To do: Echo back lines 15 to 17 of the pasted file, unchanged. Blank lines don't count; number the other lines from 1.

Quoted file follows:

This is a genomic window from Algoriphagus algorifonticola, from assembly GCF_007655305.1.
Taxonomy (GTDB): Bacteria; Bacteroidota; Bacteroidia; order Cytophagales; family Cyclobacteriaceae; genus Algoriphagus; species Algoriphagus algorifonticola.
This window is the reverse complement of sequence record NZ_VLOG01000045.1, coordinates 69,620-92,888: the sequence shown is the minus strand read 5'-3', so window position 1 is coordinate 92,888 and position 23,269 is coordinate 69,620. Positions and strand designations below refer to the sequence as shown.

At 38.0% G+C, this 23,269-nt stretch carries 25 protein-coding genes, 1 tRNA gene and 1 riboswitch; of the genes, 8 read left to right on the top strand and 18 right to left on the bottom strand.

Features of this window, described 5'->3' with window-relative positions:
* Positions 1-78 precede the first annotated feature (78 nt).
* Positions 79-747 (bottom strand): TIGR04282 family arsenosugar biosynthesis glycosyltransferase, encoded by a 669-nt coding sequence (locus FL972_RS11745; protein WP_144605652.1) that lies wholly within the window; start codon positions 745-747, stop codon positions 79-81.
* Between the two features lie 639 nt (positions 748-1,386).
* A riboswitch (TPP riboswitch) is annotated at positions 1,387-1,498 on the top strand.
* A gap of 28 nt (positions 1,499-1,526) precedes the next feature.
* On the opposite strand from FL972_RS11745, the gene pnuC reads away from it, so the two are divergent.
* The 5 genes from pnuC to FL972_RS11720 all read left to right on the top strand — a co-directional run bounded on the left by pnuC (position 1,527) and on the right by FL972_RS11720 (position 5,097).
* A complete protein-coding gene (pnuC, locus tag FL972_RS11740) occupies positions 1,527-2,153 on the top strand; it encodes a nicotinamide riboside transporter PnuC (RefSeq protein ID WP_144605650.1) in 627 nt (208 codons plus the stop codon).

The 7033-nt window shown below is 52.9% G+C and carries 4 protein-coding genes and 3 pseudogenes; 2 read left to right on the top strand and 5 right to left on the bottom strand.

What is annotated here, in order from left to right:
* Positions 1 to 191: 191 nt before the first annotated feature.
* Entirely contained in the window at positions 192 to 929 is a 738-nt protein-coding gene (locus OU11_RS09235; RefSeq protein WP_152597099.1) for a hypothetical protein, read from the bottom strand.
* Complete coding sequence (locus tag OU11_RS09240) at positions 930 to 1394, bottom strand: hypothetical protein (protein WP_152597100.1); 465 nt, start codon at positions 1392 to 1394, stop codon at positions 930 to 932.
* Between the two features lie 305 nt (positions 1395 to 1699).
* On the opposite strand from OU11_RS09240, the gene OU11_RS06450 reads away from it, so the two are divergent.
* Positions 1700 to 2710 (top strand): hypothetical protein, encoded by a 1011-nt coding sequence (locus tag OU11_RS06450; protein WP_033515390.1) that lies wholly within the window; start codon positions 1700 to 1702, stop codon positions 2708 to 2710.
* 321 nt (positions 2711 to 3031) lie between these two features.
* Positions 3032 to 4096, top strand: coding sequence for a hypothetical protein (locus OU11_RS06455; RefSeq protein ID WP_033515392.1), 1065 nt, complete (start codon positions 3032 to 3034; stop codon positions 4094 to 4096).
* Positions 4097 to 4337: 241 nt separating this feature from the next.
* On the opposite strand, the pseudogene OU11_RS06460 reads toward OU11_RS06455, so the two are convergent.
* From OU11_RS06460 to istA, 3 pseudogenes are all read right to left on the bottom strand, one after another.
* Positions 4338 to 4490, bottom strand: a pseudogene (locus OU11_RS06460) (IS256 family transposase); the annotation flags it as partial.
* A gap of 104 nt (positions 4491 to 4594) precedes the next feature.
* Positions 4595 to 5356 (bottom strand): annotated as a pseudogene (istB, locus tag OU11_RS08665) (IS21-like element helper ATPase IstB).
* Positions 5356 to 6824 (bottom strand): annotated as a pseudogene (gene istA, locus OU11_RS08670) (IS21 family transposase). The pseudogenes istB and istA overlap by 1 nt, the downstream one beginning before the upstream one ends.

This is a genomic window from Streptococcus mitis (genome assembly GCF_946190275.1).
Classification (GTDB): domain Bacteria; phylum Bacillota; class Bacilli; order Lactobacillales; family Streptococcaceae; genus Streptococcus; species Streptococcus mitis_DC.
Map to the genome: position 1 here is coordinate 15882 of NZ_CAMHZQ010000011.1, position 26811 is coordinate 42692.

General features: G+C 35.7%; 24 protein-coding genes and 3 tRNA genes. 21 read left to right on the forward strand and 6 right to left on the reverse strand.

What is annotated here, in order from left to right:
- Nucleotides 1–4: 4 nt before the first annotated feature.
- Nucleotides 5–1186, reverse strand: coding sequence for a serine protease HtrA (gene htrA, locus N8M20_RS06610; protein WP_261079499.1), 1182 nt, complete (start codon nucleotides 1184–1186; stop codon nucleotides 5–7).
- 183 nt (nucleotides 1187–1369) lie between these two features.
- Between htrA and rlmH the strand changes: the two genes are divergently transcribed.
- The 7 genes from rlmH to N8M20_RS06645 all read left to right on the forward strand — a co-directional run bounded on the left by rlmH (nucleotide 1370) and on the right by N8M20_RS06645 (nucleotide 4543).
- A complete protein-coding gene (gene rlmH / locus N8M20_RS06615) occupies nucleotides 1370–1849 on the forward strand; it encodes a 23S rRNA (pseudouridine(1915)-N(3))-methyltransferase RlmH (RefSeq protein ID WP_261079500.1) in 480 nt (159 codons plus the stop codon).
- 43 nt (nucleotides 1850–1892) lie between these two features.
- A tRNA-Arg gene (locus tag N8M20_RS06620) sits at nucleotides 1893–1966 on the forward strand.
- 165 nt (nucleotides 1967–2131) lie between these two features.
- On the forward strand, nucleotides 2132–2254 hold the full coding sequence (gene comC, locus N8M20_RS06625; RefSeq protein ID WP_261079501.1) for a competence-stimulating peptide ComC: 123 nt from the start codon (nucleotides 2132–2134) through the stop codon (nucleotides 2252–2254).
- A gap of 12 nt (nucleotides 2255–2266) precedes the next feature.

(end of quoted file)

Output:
What is annotated here, in order from left to right:
* Positions 1 to 191: 191 nt before the first annotated feature.
* Entirely contained in the window at positions 192 to 929 is a 738-nt protein-coding gene (locus OU11_RS09235; RefSeq protein WP_152597099.1) for a hypothetical protein, read from the bottom strand.